i think it would be very safe to argue that river terrace and georgetown are both DC neighborhoods with a riverfront presence as well.

Ken on Jul 14, 2010, 6:23:00 PM said...


I was seriously waiting for you to write with that comment. I considered Georgetown, which I more than occasionally frequent, but Georgetown Harbor is a bit removed from Georgetown proper. Sure, you could argue both ways, and I'll defer to those who disagree. But until recently there was just an immense parking lot along the water, I always felt little connection to the water there, you have to tread over private property to get to it. Southeast has a ways to go yet, but the potential is there, and work to connect to it is pretty serious.

Deanwoodenizen on Jul 14, 2010, 9:31:00 PM said...

Ken, IMGoph said River Terrace NOT Anacostia. River Terrace is in NE, specifically Ward 7 off Benning Rd between Anacostia Ave and 36th St NE. Per Wikipedia [The neighborhood is] "...adjacent to River Terrace Park — a national park made up of a section of the eastern bank of the Anacostia River."

Ken on Jul 15, 2010, 6:22:00 AM said...

Deanwoodian: I'm confused, having not mentioned Anacostia. If you think River Terrace has a vibrant waterfront, fine, but I see nothing but parkland there. Sure, lots of neighborhoods touch the river, I'll give you that, but I was talking about neighborhoods that have a commercial waterfront presence.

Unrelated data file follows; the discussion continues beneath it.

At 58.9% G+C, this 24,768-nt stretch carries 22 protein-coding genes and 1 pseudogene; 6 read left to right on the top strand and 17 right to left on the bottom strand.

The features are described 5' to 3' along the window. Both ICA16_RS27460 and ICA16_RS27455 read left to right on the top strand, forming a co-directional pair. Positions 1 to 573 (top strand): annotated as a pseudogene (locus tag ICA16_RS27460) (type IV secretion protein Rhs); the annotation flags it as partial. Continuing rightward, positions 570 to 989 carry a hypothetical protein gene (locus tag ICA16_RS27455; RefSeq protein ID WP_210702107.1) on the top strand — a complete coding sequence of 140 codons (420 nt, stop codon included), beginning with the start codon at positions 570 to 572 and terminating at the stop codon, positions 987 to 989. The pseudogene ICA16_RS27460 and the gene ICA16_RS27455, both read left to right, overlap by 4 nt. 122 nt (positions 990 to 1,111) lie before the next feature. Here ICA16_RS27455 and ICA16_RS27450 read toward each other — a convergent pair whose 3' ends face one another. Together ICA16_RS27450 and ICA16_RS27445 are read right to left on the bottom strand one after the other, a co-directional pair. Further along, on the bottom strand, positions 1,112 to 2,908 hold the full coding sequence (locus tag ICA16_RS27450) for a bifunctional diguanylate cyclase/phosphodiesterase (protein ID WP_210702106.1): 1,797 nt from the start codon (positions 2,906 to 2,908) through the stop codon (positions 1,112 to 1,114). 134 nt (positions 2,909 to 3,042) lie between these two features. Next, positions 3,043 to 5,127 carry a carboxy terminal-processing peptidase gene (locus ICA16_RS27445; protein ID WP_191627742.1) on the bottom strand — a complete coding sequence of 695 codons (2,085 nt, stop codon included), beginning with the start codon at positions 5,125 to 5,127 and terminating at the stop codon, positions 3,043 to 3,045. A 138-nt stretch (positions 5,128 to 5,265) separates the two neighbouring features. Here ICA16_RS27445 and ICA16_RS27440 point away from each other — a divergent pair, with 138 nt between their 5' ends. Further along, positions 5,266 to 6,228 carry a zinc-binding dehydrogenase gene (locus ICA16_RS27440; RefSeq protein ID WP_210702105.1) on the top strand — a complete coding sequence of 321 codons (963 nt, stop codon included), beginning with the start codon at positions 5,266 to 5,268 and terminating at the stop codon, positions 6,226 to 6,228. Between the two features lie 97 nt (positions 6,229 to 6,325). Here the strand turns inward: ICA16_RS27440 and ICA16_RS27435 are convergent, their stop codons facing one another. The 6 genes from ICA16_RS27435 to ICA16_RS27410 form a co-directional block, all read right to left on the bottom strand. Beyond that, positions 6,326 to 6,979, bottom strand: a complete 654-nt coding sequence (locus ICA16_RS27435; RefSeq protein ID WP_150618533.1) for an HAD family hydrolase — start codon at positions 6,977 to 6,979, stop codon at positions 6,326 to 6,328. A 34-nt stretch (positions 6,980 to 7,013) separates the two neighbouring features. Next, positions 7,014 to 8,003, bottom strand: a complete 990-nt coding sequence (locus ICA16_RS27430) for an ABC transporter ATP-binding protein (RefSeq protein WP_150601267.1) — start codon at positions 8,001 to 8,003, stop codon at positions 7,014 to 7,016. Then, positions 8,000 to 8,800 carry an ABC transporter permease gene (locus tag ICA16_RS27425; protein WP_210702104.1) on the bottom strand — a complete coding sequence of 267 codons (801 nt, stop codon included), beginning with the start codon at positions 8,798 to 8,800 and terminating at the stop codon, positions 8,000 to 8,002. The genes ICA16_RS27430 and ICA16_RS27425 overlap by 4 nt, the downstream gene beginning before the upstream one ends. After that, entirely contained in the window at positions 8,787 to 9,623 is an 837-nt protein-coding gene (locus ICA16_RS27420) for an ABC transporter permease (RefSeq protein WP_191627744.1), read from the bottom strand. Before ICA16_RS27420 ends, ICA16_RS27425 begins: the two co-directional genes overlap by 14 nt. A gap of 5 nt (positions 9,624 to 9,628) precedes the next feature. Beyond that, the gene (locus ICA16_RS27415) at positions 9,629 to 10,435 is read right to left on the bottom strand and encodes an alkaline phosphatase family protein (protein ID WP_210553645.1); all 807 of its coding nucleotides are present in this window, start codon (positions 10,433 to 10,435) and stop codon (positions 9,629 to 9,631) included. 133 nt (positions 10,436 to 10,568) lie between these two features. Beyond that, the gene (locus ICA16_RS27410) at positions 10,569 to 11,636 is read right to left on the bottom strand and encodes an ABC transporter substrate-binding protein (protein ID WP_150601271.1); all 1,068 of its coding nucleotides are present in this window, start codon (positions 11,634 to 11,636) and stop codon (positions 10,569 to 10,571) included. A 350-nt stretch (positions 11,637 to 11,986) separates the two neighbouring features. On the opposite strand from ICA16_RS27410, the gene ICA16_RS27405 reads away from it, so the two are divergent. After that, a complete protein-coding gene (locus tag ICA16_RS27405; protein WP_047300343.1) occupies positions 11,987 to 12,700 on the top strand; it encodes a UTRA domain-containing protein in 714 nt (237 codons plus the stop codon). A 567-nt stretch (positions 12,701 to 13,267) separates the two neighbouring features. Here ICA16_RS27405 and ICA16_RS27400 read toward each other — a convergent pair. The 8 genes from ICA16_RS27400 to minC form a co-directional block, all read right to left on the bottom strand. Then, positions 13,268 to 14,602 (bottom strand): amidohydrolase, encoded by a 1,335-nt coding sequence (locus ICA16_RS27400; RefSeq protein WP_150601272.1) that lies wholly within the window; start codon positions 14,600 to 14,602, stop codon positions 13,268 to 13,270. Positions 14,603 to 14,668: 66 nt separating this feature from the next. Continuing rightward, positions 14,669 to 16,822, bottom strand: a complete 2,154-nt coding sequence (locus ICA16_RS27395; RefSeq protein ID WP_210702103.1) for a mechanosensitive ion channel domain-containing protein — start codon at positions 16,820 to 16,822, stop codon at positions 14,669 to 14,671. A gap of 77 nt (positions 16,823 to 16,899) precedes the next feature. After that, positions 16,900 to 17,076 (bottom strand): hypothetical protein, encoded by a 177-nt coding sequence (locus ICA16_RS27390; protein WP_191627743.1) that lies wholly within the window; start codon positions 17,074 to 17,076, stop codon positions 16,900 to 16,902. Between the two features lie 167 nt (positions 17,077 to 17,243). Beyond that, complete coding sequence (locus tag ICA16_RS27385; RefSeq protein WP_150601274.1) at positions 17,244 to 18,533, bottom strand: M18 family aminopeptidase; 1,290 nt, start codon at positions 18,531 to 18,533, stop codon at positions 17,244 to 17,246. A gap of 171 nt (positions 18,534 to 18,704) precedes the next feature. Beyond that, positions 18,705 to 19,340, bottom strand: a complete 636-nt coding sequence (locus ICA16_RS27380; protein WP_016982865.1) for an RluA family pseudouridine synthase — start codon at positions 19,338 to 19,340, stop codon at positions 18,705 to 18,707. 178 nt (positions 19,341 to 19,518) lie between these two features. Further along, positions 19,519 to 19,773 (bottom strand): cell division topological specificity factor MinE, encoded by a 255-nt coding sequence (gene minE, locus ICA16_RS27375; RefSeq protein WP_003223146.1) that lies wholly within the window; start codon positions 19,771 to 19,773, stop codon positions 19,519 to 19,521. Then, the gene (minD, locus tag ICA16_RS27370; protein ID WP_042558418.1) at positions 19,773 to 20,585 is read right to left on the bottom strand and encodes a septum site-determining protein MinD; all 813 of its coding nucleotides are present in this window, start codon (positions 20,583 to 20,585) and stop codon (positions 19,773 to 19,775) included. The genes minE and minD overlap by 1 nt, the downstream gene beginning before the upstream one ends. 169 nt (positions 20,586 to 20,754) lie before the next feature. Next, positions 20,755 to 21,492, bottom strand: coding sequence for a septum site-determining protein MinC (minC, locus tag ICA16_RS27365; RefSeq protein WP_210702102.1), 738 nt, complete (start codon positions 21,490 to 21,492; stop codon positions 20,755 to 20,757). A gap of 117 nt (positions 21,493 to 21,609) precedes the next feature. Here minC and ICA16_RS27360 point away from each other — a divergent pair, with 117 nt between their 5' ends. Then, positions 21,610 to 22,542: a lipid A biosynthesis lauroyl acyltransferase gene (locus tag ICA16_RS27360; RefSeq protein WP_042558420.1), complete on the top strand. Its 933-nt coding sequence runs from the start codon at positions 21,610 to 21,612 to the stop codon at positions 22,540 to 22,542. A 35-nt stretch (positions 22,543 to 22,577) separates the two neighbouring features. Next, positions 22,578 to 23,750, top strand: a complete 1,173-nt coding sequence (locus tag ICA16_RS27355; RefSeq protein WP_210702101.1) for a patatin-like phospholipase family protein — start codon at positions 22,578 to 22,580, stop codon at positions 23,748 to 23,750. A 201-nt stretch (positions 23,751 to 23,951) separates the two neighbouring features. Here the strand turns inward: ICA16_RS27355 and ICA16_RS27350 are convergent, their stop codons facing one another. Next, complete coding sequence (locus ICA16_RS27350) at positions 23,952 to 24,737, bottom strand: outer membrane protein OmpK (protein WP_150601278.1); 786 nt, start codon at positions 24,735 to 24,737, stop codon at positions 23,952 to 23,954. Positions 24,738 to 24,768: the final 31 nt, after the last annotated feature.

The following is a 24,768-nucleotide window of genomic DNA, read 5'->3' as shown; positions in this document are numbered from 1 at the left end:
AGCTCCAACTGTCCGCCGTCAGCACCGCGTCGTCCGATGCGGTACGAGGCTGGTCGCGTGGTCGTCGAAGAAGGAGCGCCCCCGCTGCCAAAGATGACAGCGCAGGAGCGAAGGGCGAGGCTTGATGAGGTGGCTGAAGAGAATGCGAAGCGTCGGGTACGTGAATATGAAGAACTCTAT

IMGoph on Jul 15, 2010, 7:14:00 AM said...

ken: i think you're wiggling a bit here, but that's ok.

you didn't make it clear what you meant by "presence" in the original article. now you've said "commercial waterfront presence." that's a lot more specific, and i'll give you that river terrace doesn't have a commercial presence on the water. had you given that qualifier in the first place, your phrasing would have made more sense.

Anonymous said...

yeah, so'll be a great project, and a welcome significant public space.

Anonymous said...

"DC's Capitol Riverfront neighborhood ... remains the only neighborhood with a riverfront presence"

"Ahem" says this resident of Southwest! It will be nicer after whatever big redevelopment that's planned gets going, but currently you can eat dinner on a deck over the water at Cantina Marina, go play on the water with the community sailing association, live on the water at the gangplank marina, eat dinner overloooking it at Jenny's, hang out in the park along it, which is the unofficial doggie play area, further over towards N and O streets. Even if you don't want to count the giganto club/tourist conglomerates of Phillips, Zanzibar and the cruise ships (which I agree don't really do anything for residents), there's plenty of life along there on a summer evening.

Ken on Aug 23, 2010, 5:32:00 AM said...

Okay, I hereby amend the article. It should have read: DC has lots of neighborhoods that incorporate the waterfront, this is just one more. In fact, DC is so connected to the waterfront its often called "the Venice of America".

Thank you.

IMGoph on Aug 23, 2010, 6:10:00 AM said...

hey man, don't crack up on us. there's nothing wrong with admitting you were wrong and making a correction. it's better than peddling misinformation. corrections help make bloggers unassailable.